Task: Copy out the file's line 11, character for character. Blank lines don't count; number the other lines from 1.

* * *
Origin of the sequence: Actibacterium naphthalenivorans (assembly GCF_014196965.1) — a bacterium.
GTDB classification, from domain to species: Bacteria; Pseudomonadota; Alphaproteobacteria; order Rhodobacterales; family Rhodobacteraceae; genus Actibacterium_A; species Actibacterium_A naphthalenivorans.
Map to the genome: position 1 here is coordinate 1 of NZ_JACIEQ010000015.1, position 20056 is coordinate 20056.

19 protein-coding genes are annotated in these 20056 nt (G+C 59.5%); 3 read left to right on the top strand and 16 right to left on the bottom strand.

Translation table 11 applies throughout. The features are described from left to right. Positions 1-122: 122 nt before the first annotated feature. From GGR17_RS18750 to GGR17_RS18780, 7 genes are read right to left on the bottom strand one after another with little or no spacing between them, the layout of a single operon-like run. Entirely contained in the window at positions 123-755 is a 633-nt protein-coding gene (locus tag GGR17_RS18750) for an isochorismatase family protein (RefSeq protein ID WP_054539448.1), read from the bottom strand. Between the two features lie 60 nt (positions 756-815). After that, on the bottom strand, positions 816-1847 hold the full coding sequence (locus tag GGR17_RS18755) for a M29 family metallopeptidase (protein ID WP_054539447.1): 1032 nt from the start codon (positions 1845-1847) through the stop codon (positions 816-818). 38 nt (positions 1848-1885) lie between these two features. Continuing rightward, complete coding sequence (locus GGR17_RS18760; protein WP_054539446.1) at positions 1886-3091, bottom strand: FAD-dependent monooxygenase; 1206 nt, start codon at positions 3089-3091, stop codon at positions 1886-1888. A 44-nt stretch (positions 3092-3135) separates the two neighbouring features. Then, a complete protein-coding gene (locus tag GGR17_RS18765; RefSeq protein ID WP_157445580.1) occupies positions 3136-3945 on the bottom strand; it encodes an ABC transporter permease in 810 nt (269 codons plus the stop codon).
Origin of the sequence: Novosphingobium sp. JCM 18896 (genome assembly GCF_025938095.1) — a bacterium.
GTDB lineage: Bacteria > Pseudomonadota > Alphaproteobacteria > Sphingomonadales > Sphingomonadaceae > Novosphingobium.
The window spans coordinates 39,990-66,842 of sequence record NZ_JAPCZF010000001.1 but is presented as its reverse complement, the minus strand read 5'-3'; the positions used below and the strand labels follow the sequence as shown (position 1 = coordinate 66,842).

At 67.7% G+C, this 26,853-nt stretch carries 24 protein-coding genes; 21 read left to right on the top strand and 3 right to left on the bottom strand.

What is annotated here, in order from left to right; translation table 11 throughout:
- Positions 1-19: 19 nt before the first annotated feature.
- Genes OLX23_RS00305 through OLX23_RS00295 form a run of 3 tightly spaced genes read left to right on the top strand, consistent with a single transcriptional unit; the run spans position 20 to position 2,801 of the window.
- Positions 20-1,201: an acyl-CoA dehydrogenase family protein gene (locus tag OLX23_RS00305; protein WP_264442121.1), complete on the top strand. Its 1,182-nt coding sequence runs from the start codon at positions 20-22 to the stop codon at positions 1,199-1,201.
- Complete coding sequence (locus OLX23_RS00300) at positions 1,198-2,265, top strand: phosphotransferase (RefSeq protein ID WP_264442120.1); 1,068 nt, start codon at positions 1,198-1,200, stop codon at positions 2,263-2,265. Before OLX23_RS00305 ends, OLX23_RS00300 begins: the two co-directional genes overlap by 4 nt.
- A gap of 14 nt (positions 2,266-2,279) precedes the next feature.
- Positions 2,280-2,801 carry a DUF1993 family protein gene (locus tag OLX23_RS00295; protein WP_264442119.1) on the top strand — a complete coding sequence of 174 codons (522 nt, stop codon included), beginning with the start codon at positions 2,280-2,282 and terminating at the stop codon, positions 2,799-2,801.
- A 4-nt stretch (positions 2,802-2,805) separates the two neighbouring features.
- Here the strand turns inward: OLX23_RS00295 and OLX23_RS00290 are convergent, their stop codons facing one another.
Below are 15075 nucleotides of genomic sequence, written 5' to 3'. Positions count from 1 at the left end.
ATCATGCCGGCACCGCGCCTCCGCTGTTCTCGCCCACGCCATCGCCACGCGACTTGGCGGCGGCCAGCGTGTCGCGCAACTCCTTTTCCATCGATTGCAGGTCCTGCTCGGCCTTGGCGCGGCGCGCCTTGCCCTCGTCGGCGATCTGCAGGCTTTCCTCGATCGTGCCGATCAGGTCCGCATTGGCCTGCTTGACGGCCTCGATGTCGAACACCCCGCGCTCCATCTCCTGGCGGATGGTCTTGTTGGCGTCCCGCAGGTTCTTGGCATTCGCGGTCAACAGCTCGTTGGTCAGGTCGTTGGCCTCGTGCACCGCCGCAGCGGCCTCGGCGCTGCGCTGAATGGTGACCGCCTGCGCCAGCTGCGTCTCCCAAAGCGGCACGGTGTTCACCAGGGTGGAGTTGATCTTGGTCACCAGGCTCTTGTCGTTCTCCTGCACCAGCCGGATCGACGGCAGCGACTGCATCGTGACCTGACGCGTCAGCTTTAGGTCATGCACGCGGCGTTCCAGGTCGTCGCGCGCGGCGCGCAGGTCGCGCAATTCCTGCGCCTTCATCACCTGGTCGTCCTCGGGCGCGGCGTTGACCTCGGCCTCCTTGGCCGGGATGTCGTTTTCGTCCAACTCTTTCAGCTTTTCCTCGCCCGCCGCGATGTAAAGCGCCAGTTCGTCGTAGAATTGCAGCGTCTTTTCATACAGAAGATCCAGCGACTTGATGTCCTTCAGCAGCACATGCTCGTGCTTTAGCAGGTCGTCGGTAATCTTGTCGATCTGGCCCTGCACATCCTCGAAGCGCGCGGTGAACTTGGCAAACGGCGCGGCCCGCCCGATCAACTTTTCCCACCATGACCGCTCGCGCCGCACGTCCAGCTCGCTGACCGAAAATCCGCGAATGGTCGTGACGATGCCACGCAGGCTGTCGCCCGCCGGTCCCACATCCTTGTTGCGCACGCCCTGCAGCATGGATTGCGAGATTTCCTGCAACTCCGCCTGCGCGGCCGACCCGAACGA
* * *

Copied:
- Positions 1-19: 19 nt before the first annotated feature.